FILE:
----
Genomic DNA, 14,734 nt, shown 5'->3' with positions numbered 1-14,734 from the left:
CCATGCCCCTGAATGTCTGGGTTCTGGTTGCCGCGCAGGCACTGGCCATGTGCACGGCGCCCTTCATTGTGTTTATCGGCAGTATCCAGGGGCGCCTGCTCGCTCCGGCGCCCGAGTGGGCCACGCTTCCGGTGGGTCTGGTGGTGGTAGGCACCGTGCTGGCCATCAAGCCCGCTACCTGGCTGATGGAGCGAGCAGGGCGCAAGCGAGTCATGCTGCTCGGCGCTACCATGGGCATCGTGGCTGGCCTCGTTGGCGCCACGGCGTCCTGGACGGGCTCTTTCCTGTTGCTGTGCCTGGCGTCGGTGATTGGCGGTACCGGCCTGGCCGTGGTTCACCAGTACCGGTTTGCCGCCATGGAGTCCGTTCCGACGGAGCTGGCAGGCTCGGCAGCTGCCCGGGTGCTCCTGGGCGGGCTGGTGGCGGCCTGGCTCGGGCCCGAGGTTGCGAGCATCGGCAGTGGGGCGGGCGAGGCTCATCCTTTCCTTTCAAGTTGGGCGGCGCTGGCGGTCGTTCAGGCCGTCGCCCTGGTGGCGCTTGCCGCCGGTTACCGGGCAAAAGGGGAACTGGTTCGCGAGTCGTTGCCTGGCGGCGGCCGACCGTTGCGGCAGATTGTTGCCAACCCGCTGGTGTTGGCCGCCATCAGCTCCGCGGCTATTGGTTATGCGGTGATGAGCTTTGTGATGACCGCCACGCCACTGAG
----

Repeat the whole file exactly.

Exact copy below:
Genomic DNA, 14,734 nt, shown 5'->3' with positions numbered 1-14,734 from the left:
CCATGCCCCTGAATGTCTGGGTTCTGGTTGCCGCGCAGGCACTGGCCATGTGCACGGCGCCCTTCATTGTGTTTATCGGCAGTATCCAGGGGCGCCTGCTCGCTCCGGCGCCCGAGTGGGCCACGCTTCCGGTGGGTCTGGTGGTGGTAGGCACCGTGCTGGCCATCAAGCCCGCTACCTGGCTGATGGAGCGAGCAGGGCGCAAGCGAGTCATGCTGCTCGGCGCTACCATGGGCATCGTGGCTGGCCTCGTTGGCGCCACGGCGTCCTGGACGGGCTCTTTCCTGTTGCTGTGCCTGGCGTCGGTGATTGGCGGTACCGGCCTGGCCGTGGTTCACCAGTACCGGTTTGCCGCCATGGAGTCCGTTCCGACGGAGCTGGCAGGCTCGGCAGCTGCCCGGGTGCTCCTGGGCGGGCTGGTGGCGGCCTGGCTCGGGCCCGAGGTTGCGAGCATCGGCAGTGGGGCGGGCGAGGCTCATCCTTTCCTTTCAAGTTGGGCGGCGCTGGCGGTCGTTCAGGCCGTCGCCCTGGTGGCGCTTGCCGCCGGTTACCGGGCAAAAGGGGAACTGGTTCGCGAGTCGTTGCCTGGCGGCGGCCGACCGTTGCGGCAGATTGTTGCCAACCCGCTGGTGTTGGCCGCCATCAGCTCCGCGGCTATTGGTTATGCGGTGATGAGCTTTGTGATGACCGCCACGCCACTGAG